Sustainable forest management
Sustainability means that future generations will have the same opportunities to meet their needs as the present ones, or even better. Securing sufficient forest resources and biodiversity as well as climate change mitigation and adaptation are among the key elements of sustainable use and management of forests. Forest policy establishes the framework for using forests in a sustainable way.
Sustainable forest management comprises the dimensions of economic, ecological, social and cultural sustainability. Economic sustainability means that the viability, productivity and profitability of forests are preserved in the long term. Actions to secure ecological sustainability include the protection of forest biodiversity and keeping the waters clean. Social sustainability means that the people and various stakeholders continue to have access to the benefits derived from forests. Cultural sustainability comprises the understanding of natural environments and human action, including thoughts about the relationship between forest, economy and culture.
By taking care of all the dimensions of sustainability, we can secure the opportunities for future generations to use forests as a source of wellbeing. Reconciling these different dimensions is a challenge to which the forest policy must respond.
Promoting and monitoring sustainable forest management
The purpose of forest legislation is to promote economically, ecologically, socially and culturally sustainable forest management and use in order that they produce a good output in a sustainable way while their biodiversity is being preserved. Forest Management Recommendations (national guideline) describe the means by which forests can be managed and used in a way that the objectives of forest owners are also met. Forest owners can also join a voluntary certification scheme where criteria and requirements are set for the forest management and use.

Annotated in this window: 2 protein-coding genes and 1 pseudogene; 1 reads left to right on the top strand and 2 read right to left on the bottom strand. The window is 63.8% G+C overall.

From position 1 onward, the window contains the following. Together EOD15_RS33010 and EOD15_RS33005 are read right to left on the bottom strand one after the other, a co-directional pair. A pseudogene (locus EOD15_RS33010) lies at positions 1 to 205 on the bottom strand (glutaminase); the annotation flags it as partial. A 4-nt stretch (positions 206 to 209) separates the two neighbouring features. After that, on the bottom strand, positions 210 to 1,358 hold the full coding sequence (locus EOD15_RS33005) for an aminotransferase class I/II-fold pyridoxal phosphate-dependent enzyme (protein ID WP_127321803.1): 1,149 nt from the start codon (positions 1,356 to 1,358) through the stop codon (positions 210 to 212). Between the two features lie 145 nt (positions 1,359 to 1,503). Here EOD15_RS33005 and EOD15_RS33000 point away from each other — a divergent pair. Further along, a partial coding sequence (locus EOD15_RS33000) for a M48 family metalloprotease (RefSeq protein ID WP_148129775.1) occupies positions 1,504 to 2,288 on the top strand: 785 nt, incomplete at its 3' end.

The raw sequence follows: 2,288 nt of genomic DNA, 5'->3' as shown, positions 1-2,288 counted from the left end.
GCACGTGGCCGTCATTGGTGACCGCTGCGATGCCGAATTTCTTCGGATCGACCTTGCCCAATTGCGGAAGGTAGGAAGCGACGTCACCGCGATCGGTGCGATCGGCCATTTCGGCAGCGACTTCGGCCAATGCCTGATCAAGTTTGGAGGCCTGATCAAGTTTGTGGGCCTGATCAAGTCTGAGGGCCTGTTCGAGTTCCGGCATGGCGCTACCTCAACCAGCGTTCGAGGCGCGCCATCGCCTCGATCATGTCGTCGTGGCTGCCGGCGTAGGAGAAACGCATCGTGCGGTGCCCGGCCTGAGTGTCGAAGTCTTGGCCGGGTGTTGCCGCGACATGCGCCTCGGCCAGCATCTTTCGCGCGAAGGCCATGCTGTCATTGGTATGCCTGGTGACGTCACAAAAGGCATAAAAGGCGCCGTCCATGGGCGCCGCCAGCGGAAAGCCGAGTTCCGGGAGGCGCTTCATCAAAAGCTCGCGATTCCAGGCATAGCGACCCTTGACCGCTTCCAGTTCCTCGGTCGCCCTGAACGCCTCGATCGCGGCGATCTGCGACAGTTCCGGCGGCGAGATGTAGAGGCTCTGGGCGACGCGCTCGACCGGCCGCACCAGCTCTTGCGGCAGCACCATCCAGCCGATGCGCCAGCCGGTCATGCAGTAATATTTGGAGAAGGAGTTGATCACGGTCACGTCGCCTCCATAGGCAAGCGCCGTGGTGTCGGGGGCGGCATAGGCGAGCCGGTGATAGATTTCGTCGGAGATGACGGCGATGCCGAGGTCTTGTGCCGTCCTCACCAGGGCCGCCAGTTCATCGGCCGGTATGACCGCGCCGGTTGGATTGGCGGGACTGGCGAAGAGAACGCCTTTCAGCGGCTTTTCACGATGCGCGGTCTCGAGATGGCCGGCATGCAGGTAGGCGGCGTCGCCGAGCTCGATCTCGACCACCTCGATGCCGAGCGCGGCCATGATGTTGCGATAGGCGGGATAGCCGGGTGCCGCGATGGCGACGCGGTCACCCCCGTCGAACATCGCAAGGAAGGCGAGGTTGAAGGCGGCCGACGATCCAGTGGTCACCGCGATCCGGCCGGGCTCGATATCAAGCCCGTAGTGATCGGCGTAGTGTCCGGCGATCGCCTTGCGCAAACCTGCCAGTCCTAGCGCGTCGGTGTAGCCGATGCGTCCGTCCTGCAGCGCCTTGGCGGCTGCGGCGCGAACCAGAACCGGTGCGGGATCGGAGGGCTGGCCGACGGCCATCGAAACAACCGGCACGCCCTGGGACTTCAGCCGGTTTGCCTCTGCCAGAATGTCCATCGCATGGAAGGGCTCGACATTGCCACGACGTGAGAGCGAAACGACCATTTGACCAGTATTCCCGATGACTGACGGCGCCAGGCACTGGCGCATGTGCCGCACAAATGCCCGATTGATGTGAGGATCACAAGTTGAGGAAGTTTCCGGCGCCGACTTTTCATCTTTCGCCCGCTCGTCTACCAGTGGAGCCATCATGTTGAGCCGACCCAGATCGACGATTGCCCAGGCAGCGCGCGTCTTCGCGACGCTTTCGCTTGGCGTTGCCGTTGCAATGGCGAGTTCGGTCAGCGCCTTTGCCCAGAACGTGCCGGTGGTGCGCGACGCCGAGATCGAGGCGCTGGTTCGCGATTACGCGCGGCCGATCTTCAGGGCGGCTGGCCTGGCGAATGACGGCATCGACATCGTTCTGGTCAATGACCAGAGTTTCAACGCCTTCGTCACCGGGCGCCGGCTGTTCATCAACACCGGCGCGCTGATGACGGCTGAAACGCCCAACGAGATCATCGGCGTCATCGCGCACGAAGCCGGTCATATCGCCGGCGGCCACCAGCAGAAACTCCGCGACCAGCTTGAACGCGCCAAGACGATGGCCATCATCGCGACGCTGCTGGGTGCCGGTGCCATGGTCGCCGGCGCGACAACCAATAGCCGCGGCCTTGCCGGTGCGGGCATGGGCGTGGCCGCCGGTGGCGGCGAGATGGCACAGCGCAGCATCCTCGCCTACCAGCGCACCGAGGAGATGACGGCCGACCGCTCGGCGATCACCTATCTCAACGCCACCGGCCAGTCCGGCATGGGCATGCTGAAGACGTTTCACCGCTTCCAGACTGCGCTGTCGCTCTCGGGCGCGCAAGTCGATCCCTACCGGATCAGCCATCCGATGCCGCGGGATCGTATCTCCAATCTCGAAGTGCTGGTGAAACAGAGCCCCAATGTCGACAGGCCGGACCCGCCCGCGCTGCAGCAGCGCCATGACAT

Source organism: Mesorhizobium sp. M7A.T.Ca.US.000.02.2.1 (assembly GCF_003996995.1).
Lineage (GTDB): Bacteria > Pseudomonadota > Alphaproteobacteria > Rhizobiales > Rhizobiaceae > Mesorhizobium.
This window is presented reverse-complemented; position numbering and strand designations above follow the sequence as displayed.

The sustainability of forest management is assessed and monitored on the basis of the Pan-European Criteria and Indicators for Sustainable Forest Management. The National Forest Inventory (NFI), the monitoring system for forests and forest resources, produces diverse information on Finnish forests. NFI results are widely used in assessing the sustainability of forest management.
Forest owners may enter their forest areas into a forest certification scheme, where the criteria impose requirements on the forest management and use that go beyond what is laid down by law. The certification of forests is a voluntary, market-driven system to verify the compliance with these requirements.
The certification systems currently in use in Finland are the PEFC and FSC. Most of the commercial forest area in Finland, about 90 per cent, is certified under Finland’s PEFC scheme, while about 10 per cent is certified under the FSC standard.
Forest resources in Finland
Forests and the economy
Biodiversity in commercial forests
Forest Act (1093/1996)
PEFC in Finland
Silviculture (Natural Resources Institute Finland)
Satu Rantala, Ministerial Adviser
Ministry of Agriculture and Forestry, Natural Resources Department, Unit for Forests and Bioenergy Telephone:0295162045